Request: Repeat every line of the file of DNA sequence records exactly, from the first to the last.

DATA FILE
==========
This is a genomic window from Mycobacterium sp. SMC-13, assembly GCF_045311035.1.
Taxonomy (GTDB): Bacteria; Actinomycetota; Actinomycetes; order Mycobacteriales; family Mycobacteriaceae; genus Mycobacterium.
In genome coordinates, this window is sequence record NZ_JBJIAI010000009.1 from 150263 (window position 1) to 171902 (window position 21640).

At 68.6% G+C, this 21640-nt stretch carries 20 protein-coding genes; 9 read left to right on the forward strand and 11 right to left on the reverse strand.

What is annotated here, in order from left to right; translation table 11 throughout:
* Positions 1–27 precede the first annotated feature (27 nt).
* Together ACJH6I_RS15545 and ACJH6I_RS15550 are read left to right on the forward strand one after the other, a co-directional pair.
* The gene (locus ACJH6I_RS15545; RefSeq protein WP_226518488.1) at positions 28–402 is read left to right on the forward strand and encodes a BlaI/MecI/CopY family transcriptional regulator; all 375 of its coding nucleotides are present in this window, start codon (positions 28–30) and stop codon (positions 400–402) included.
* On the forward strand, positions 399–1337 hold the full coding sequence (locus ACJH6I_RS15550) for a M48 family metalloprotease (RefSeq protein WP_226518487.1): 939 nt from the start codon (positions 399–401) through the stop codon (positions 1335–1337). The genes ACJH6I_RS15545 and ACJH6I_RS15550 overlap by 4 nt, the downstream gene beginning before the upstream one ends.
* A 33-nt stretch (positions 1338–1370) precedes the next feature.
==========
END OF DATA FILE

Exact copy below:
This is a genomic window from Mycobacterium sp. SMC-13, assembly GCF_045311035.1.
Taxonomy (GTDB): Bacteria; Actinomycetota; Actinomycetes; order Mycobacteriales; family Mycobacteriaceae; genus Mycobacterium.
In genome coordinates, this window is sequence record NZ_JBJIAI010000009.1 from 150263 (window position 1) to 171902 (window position 21640).

At 68.6% G+C, this 21640-nt stretch carries 20 protein-coding genes; 9 read left to right on the forward strand and 11 right to left on the reverse strand.

What is annotated here, in order from left to right; translation table 11 throughout:
* Positions 1–27 precede the first annotated feature (27 nt).
* Together ACJH6I_RS15545 and ACJH6I_RS15550 are read left to right on the forward strand one after the other, a co-directional pair.
* The gene (locus ACJH6I_RS15545; RefSeq protein WP_226518488.1) at positions 28–402 is read left to right on the forward strand and encodes a BlaI/MecI/CopY family transcriptional regulator; all 375 of its coding nucleotides are present in this window, start codon (positions 28–30) and stop codon (positions 400–402) included.
* On the forward strand, positions 399–1337 hold the full coding sequence (locus ACJH6I_RS15550) for a M48 family metalloprotease (RefSeq protein WP_226518487.1): 939 nt from the start codon (positions 399–401) through the stop codon (positions 1335–1337). The genes ACJH6I_RS15545 and ACJH6I_RS15550 overlap by 4 nt, the downstream gene beginning before the upstream one ends.
* A 33-nt stretch (positions 1338–1370) precedes the next feature.